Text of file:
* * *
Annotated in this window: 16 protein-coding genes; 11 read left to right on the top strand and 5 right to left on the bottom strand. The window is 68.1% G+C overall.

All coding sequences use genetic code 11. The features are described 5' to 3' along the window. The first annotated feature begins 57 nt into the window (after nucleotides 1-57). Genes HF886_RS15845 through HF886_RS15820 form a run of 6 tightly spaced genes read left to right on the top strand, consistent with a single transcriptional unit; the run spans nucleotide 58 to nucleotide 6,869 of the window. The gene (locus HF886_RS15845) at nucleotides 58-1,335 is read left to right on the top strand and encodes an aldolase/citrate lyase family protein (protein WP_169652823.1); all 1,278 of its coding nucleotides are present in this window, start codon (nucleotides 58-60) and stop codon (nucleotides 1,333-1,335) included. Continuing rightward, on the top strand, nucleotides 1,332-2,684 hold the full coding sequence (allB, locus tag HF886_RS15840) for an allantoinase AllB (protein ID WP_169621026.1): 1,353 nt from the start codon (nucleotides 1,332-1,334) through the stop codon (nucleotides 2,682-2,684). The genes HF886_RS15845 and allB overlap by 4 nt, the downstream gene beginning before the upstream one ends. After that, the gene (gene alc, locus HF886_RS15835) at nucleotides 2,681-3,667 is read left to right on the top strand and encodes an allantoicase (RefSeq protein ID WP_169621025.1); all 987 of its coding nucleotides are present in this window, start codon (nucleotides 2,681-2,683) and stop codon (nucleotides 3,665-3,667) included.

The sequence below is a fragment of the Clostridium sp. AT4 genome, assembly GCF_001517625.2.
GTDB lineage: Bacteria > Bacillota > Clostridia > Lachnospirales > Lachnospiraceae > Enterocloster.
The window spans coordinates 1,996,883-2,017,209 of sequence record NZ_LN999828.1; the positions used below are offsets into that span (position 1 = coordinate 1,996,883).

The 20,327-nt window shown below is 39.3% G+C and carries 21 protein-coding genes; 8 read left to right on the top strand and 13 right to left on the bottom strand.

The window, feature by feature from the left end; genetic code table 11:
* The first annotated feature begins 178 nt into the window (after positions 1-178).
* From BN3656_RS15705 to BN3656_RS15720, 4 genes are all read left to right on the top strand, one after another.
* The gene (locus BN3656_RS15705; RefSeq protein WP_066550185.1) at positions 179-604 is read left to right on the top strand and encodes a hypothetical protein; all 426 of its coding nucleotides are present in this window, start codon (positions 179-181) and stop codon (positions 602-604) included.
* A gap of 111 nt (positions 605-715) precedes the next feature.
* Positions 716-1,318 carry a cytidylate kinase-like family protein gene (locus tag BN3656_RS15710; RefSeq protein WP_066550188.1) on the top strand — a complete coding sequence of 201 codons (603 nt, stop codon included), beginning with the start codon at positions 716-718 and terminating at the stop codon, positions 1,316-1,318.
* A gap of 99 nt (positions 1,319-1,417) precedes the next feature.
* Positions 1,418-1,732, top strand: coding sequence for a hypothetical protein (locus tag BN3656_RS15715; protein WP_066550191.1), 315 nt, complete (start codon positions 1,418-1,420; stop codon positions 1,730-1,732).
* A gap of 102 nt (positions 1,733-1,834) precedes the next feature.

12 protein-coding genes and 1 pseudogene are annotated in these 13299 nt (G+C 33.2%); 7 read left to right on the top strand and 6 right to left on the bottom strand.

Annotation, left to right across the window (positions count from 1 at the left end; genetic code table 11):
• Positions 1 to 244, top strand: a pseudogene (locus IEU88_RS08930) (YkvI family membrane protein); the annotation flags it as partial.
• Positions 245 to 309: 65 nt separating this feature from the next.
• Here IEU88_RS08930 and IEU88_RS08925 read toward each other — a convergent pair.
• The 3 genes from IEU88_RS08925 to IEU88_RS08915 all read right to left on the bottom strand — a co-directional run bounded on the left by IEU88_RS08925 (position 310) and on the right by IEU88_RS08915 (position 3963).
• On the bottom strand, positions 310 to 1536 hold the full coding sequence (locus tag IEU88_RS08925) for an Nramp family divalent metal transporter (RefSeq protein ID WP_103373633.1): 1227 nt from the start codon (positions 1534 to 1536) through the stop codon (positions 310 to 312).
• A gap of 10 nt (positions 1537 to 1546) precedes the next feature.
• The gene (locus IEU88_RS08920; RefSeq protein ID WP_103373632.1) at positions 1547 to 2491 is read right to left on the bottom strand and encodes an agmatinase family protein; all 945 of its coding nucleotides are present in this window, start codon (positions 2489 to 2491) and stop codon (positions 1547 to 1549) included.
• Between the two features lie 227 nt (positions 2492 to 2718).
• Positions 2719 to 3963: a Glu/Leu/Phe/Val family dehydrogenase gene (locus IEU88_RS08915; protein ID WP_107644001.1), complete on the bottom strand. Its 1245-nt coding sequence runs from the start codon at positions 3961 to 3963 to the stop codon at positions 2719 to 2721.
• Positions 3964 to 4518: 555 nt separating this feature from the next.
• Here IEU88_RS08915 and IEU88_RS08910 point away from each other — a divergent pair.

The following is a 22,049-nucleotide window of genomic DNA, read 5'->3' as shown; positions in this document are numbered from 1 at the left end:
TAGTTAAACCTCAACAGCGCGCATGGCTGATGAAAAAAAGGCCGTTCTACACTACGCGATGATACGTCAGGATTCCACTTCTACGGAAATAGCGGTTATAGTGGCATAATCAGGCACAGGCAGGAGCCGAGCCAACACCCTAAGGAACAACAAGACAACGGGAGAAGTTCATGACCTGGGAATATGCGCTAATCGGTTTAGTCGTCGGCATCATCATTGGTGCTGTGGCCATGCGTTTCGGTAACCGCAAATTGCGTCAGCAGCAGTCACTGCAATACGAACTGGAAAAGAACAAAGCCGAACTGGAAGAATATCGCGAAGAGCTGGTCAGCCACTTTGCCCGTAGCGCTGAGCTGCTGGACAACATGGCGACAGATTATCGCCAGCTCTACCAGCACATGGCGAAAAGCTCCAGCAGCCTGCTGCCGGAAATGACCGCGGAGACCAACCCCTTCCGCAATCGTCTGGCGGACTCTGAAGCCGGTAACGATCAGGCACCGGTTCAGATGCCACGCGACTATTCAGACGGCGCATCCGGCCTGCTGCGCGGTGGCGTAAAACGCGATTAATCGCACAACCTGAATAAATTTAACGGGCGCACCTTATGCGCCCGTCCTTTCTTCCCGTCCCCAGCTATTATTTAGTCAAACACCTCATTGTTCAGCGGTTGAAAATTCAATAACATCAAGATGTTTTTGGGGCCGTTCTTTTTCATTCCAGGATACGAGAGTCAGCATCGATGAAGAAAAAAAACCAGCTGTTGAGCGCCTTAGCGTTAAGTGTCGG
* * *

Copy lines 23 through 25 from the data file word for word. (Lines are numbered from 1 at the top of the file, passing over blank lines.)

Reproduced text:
• A gap of 10 nt (positions 1537 to 1546) precedes the next feature.
• The gene (locus IEU88_RS08920; RefSeq protein ID WP_103373632.1) at positions 1547 to 2491 is read right to left on the bottom strand and encodes an agmatinase family protein; all 945 of its coding nucleotides are present in this window, start codon (positions 2489 to 2491) and stop codon (positions 1547 to 1549) included.
• Between the two features lie 227 nt (positions 2492 to 2718).